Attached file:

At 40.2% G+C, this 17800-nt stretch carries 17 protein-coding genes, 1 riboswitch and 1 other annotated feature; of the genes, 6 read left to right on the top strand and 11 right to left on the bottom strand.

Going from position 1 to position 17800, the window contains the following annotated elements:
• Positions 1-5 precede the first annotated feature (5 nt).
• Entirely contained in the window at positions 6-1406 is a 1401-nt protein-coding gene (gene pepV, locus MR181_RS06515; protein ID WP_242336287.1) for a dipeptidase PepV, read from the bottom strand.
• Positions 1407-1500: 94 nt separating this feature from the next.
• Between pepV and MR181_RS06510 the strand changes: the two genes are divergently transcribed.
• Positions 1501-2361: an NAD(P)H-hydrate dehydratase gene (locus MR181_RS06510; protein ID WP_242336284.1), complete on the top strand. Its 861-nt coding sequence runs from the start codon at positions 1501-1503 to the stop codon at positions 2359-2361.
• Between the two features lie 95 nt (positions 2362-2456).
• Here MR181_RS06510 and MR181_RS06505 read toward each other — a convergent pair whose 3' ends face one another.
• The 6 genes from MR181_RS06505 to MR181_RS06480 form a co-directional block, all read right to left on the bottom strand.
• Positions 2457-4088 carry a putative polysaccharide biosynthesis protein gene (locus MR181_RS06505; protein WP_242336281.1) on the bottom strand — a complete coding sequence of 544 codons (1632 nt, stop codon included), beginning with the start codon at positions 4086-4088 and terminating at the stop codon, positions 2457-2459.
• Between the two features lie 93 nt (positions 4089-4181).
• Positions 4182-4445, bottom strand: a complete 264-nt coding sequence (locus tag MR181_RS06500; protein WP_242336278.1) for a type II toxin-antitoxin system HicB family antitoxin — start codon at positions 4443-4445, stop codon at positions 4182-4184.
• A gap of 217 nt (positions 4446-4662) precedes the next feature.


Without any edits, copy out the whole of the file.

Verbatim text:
At 40.2% G+C, this 17800-nt stretch carries 17 protein-coding genes, 1 riboswitch and 1 other annotated feature; of the genes, 6 read left to right on the top strand and 11 right to left on the bottom strand.

Going from position 1 to position 17800, the window contains the following annotated elements:
• Positions 1-5 precede the first annotated feature (5 nt).
• Entirely contained in the window at positions 6-1406 is a 1401-nt protein-coding gene (gene pepV, locus MR181_RS06515; protein ID WP_242336287.1) for a dipeptidase PepV, read from the bottom strand.
• Positions 1407-1500: 94 nt separating this feature from the next.
• Between pepV and MR181_RS06510 the strand changes: the two genes are divergently transcribed.
• Positions 1501-2361: an NAD(P)H-hydrate dehydratase gene (locus MR181_RS06510; protein ID WP_242336284.1), complete on the top strand. Its 861-nt coding sequence runs from the start codon at positions 1501-1503 to the stop codon at positions 2359-2361.
• Between the two features lie 95 nt (positions 2362-2456).
• Here MR181_RS06510 and MR181_RS06505 read toward each other — a convergent pair whose 3' ends face one another.
• The 6 genes from MR181_RS06505 to MR181_RS06480 form a co-directional block, all read right to left on the bottom strand.
• Positions 2457-4088 carry a putative polysaccharide biosynthesis protein gene (locus MR181_RS06505; protein WP_242336281.1) on the bottom strand — a complete coding sequence of 544 codons (1632 nt, stop codon included), beginning with the start codon at positions 4086-4088 and terminating at the stop codon, positions 2457-2459.
• Between the two features lie 93 nt (positions 4089-4181).
• Positions 4182-4445, bottom strand: a complete 264-nt coding sequence (locus tag MR181_RS06500; protein WP_242336278.1) for a type II toxin-antitoxin system HicB family antitoxin — start codon at positions 4443-4445, stop codon at positions 4182-4184.
• A gap of 217 nt (positions 4446-4662) precedes the next feature.